Castleton University’s Center for Social Justice and Trauma Informed Care was named the recipient of a 2021 Hills and Hollows Fund Grant from The Vermont Community Foundation.
The Center for Social Justice and Trauma Informed Care launched in 2020 under the leadership of Castleton faculty Linda Olson, Pat Brougham, Margaret Miles, Michael Reeves, and Marian Kurath, as well as Martha Coulter and Amy Bremel from the Castleton Wellness Center. Its mission is to provide resources for educating both the Castleton campus and professionals throughout the greater Rutland Region in the areas of social justice and trauma informed care, fostering collaborations between the campus and the community to serve the health and wellbeing of residents throughout the region.
The heart of the Center’s work is furthering education on diversity, equity, and inclusion to dismantle structural inequality and the trauma it generates. The Center’s goal is to become a hub where professionals throughout the Rutland Region can go to access the necessary resources to help fill gaps in services. Additionally, the Center will provide important educational programming and support for providers who work in education, social service, criminal justice agencies, and more, focusing on topics like how trauma manifests itself in healthcare and mental health, how to identify trauma, and how to respond to it.
Castleton’s Center for Social Justice and Trauma Informed Care recently held two training sessions utilizing funds from the Hills and Hollows grant, including a day-long conference on Oct. 8. The Center invited community partners to campus to participate in discussions and screen the documentary film “The Wisdom of Trauma.” The event also featured a keynote lecture from Dr. Whitney Howzell, executive director of the Claudia Black Center – an inpatient treatment program for young adults in Arizona. More than 50 professionals from local schools, corrections, and other areas attended the event.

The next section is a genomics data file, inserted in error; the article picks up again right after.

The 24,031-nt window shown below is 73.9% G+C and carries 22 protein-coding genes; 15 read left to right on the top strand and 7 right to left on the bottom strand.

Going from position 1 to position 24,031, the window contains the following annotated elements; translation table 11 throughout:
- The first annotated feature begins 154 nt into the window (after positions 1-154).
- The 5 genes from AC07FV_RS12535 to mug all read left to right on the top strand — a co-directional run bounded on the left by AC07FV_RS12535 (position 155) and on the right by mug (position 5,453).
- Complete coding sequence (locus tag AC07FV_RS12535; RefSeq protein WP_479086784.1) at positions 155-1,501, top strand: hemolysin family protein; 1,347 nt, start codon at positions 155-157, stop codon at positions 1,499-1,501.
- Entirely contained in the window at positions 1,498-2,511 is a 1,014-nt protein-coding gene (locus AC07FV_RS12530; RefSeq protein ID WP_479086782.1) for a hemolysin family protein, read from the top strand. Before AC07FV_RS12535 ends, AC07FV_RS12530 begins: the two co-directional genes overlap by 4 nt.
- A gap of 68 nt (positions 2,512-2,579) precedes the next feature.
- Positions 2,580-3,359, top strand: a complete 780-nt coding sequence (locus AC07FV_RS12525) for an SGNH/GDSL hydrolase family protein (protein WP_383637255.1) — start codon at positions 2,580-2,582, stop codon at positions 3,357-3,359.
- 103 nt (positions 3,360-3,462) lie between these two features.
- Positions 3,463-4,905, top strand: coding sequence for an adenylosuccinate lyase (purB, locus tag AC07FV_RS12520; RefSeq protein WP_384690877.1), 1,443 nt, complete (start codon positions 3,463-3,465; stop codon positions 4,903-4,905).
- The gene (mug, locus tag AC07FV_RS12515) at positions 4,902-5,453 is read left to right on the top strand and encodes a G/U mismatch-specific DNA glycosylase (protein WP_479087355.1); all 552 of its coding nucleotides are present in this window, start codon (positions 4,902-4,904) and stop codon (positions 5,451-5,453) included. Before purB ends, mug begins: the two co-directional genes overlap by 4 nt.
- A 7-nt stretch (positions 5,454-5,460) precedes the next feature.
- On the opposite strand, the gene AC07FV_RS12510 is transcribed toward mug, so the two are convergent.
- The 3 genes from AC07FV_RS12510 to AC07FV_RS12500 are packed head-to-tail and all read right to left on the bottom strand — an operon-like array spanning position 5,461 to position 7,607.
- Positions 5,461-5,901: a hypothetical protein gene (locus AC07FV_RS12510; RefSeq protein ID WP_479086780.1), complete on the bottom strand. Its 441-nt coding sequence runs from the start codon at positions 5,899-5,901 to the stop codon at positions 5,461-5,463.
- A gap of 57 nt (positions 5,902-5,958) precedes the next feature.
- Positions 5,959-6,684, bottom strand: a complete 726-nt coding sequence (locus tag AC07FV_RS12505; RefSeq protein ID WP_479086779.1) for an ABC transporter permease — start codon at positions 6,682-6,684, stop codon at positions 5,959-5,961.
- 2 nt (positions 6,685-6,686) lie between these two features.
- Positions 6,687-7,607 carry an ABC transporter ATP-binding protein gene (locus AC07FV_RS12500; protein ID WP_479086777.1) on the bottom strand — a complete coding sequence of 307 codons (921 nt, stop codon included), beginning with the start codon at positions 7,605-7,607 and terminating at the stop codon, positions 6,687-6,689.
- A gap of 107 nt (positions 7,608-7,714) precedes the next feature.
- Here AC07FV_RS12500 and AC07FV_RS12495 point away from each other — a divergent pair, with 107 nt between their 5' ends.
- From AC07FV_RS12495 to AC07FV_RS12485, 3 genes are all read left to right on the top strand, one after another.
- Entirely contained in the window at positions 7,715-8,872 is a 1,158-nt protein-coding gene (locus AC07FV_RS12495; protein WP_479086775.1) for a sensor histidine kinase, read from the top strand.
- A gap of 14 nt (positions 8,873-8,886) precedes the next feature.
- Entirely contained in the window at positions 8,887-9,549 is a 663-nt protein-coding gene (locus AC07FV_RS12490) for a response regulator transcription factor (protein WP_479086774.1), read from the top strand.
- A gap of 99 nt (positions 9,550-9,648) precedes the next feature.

“Our hope was to get a sense from them about where the Center could help professionals in the field,” Olson said. “Some themes that came up was the need for support for vicarious trauma, a lack of support, a lack of authentic training – it gave us an agenda.”
The Sept. 24 training was made possible by a planning grant from the Bowse Health Trust.
The Center for Social Justice and Trauma Informed Care complements Castleton’s Trauma Studies Certificate, which currently has 25 students enrolled in the program.
Established in 2003, the Hills and Hollows Fund aims to promote sustainable, healthy, vital, and democratic communities, supporting educational opportunities, children and families, and efforts that foster the future sustainability of Poultney, Vermont, and its nearby communities.